Second, the components describing the fields of expression must span the primary moral-ethical-normative orientations they reflect. For example, by manner of dress, speech, body language, and opinions we can identify an American, a conservative businessman, a radical hippie, a liberal professional, a Marxist laborer, and so on.

And third, the components should encompass individual capabilities or abilities manifest in the fields of expression, i.e., reflect the power a person displays to achieve his interests.

In sum, then, the common components should envelop the public variation in underlying cultural meanings, intentions, values, and potency that our fields of expression display. What, then, can be the components of such sociocultural space? Before trying to answer this, let me develop them further.

Now, these components (or latent functions) will mutually locate fields of expression in sociocultural space, in the same way that people interpreting these fields mutually locate each other in this space. For example, a friend introducing a stranger to us may say, "Hey, I want you to meet Jim Douglas. He is attending the Chamber of Commerce convention and visiting with us from New York." Just this terse introduction plus our perception of his race, dress, and age enables us to assess the other's occupation, wealth, probable sociopolitical ideology, major values, and potency or status. In a momentary perception, we thus locate him--as a field of expression--in sociocultural space relative to ourselves. This provides us with expectations about him and the best direction our initial attempts at conversation might take. The components I seek should similarly determine the sociocultural position7 of individuals relative to their social interaction.


To define these components, again let us consider the meanings, values, and norms inherent in a field of expression. These meanings, values, and norms, whether cultural or comprising the other's intentions and behavior, are interrelated into clusters which themselves are part of larger systems. Thus, (1) a sloppily dressed, articulate women is (2) a biologist visiting from Ohio State University, and (3) a Catholic Frenchman who has written a book on a humanist ethics. Or (1) the poised young lady is (2) an actress, (3) a high school graduate with poor parents, and (4) Jewish, American, and a Democrat.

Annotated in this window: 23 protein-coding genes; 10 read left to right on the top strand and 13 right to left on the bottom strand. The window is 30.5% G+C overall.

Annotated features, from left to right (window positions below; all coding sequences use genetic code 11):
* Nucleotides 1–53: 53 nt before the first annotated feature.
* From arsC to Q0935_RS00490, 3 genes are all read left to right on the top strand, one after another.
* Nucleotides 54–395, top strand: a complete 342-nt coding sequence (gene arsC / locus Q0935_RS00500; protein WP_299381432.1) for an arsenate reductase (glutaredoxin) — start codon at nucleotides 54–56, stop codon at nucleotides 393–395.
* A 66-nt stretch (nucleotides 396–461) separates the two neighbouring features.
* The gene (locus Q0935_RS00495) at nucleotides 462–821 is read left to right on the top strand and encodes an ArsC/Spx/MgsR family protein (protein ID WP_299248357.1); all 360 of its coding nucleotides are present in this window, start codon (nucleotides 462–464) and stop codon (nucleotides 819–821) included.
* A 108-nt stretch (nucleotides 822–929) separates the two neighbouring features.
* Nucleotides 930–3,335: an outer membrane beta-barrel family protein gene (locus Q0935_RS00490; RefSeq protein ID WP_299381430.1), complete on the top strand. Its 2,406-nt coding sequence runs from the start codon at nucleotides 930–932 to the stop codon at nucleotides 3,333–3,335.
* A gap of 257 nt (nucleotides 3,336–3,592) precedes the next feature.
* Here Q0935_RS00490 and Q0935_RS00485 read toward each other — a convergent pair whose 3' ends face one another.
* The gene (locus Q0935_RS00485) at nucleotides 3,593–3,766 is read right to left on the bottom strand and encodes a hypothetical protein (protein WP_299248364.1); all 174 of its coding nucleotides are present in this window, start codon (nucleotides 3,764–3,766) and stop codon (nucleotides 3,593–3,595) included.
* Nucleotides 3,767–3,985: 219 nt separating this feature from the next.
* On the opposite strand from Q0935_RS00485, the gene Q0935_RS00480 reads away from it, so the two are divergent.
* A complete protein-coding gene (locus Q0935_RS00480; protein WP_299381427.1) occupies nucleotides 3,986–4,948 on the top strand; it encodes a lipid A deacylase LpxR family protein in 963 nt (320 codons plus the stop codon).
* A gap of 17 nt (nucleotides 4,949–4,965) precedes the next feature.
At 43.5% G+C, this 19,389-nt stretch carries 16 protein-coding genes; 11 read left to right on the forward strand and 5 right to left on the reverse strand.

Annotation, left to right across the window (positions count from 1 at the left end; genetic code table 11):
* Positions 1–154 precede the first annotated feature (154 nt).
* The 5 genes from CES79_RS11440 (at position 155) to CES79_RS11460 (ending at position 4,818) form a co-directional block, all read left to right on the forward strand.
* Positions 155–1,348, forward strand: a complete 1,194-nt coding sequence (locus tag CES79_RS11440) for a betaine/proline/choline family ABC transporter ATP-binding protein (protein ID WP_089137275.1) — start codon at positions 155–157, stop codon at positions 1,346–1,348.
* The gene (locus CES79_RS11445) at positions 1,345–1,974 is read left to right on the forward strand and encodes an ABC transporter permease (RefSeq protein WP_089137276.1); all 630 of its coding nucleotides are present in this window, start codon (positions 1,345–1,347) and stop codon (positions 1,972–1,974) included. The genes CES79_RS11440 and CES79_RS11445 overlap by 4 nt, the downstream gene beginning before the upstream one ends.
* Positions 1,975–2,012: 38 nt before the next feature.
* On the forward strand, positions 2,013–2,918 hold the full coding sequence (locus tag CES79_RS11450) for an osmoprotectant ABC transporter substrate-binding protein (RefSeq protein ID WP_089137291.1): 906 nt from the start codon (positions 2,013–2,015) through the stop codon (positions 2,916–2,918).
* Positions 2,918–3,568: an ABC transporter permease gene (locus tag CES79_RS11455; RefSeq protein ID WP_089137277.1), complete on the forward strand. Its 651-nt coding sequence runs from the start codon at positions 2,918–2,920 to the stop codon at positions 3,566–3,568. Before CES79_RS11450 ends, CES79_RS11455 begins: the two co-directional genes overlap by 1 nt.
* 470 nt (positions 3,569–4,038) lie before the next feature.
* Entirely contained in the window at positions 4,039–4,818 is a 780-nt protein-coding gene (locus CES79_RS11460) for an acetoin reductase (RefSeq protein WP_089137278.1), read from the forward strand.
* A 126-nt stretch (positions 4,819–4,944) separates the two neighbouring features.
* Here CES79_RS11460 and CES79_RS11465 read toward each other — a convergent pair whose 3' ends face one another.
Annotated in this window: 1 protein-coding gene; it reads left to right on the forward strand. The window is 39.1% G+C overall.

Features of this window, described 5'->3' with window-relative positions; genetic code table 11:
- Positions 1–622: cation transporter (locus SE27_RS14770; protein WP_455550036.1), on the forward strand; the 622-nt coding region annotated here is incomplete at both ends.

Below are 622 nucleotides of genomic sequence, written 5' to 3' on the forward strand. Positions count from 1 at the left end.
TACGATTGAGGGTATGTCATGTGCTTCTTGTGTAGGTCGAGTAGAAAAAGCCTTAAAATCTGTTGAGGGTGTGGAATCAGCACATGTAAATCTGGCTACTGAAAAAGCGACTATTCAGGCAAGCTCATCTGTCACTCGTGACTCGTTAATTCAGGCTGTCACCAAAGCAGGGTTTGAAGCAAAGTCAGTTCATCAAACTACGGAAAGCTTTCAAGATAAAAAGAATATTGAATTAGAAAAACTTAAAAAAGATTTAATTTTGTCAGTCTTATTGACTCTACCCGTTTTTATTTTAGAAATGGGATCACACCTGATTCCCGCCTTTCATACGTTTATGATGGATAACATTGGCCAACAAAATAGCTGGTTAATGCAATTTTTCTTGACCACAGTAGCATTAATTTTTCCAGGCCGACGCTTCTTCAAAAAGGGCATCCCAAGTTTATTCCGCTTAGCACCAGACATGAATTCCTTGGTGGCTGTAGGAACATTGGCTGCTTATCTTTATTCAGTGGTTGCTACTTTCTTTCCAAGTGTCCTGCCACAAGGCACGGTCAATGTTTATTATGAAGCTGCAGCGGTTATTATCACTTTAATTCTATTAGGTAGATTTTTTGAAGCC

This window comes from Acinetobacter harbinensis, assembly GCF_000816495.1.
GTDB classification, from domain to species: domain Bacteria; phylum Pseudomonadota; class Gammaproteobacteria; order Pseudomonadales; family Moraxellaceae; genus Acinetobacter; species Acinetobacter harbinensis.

As these meanings, values, and norms interrelate, as one's particular norms may be part of a larger system of ethics, they divide at the most general level into two independent systems. The first defines a person's sociocultural system and his relative location within it; the second manifests social status and class. For example, by identifying a person as a women, a politician from Alabama, a Baptist, and a native American, we have in effect identified the major sociocultural system and subcultures of which she is a member, and we have gone far towards identifying her major values. Moreover, if we also know that she is a state legislator with no independent wealth, from a backwoods county, we also know her social status and class. Most generally regarding common meanings, values, and norms, therefore, we can "read" fields of expression in terms of the sociocultural and subcultural meanings, values, and norms underlying them and the status and class they display.

First let me focus on sociocultural meanings, values, and norms and then consider status and class. If the core basis for differentiating cultures can be defined, then clearly I should have some of the components I seek. For, to be able to discriminate fields of expression according to the subcultures and sociocultural systems they reflect (such as between a Christian Arab merchant and a Communist Chinese official), is to identify their meaning, values, and norms. What, then, are these differentia? Pitirim Sorokin devoted much of his scholarly life to just this question, and it is his conclusion which I will utilize.8